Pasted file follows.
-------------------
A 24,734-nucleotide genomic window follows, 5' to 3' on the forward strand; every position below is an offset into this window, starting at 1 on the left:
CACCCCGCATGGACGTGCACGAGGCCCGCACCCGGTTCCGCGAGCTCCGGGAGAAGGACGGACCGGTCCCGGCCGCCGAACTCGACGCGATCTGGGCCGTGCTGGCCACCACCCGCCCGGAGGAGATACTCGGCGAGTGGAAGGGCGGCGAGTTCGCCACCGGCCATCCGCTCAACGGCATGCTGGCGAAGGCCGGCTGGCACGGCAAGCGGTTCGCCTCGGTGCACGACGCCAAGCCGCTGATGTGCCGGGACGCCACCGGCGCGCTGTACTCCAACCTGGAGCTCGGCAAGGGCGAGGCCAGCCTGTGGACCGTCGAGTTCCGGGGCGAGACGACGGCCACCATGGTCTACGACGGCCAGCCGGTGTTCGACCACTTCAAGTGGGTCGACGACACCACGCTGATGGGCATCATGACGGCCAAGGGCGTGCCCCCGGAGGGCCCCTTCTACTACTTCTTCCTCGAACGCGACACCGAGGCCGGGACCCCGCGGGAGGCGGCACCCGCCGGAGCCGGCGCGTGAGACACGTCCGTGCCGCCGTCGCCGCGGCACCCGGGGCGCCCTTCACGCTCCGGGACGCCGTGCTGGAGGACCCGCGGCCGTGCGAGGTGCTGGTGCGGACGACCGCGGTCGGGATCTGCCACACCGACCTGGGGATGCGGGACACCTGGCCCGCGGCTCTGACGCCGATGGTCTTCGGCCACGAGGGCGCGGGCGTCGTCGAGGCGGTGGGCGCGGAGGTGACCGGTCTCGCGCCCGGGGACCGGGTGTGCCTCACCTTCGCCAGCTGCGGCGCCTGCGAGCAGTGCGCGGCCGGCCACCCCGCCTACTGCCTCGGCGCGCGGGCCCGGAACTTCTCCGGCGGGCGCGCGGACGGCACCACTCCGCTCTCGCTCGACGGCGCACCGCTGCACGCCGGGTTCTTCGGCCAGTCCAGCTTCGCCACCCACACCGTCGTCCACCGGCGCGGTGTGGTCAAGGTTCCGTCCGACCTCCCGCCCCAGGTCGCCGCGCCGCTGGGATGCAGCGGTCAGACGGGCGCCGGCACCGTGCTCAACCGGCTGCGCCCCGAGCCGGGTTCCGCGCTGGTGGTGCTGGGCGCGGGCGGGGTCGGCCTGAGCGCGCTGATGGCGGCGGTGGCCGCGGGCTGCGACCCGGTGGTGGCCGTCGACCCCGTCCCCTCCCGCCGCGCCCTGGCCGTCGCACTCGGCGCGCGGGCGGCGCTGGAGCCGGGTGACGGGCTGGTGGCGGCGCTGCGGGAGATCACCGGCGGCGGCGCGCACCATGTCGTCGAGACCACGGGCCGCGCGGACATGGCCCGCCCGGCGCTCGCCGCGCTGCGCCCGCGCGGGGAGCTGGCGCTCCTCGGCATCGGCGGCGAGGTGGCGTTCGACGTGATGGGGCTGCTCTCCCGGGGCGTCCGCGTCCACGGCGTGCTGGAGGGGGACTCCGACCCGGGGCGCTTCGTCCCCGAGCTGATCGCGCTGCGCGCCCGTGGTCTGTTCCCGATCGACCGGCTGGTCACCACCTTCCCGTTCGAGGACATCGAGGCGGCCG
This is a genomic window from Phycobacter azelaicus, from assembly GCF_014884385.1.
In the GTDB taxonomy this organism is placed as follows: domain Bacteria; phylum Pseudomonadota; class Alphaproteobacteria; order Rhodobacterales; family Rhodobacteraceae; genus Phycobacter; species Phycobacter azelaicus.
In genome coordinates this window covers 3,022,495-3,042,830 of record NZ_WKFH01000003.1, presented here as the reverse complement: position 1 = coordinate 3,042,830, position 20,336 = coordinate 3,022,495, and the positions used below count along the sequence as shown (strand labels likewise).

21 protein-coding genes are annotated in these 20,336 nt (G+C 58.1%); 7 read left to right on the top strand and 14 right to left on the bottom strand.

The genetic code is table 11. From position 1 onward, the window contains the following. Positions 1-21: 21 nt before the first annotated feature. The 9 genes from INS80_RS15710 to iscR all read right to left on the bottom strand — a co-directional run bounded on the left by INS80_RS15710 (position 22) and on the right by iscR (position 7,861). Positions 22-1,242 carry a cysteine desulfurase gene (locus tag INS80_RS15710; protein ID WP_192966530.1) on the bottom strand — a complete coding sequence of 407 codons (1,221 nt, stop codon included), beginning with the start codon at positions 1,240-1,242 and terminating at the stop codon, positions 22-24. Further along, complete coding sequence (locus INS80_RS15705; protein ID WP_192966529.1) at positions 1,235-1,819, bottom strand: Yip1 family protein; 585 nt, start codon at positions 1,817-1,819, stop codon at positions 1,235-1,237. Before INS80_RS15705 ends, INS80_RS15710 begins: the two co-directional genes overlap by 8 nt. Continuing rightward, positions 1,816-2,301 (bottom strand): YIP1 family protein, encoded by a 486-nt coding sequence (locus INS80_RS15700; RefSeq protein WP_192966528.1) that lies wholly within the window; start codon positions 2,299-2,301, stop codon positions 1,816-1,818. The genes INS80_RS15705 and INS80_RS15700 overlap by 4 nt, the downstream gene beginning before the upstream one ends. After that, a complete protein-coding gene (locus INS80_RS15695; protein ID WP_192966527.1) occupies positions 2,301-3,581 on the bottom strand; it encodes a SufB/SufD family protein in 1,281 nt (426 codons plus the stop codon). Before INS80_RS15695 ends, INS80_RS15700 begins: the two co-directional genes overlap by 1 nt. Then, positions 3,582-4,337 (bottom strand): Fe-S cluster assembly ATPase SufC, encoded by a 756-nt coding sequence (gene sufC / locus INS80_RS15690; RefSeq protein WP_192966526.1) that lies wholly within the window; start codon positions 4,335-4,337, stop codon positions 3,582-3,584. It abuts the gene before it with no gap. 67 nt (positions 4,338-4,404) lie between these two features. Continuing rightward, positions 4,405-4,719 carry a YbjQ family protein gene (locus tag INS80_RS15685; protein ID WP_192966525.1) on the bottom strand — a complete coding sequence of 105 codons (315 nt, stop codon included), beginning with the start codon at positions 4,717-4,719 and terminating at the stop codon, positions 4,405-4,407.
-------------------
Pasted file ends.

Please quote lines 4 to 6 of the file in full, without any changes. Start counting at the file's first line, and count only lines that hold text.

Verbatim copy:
In the GTDB taxonomy this organism is placed as follows: domain Bacteria; phylum Pseudomonadota; class Alphaproteobacteria; order Rhodobacterales; family Rhodobacteraceae; genus Phycobacter; species Phycobacter azelaicus.
In genome coordinates this window covers 3,022,495-3,042,830 of record NZ_WKFH01000003.1, presented here as the reverse complement: position 1 = coordinate 3,042,830, position 20,336 = coordinate 3,022,495, and the positions used below count along the sequence as shown (strand labels likewise).

21 protein-coding genes are annotated in these 20,336 nt (G+C 58.1%); 7 read left to right on the top strand and 14 right to left on the bottom strand.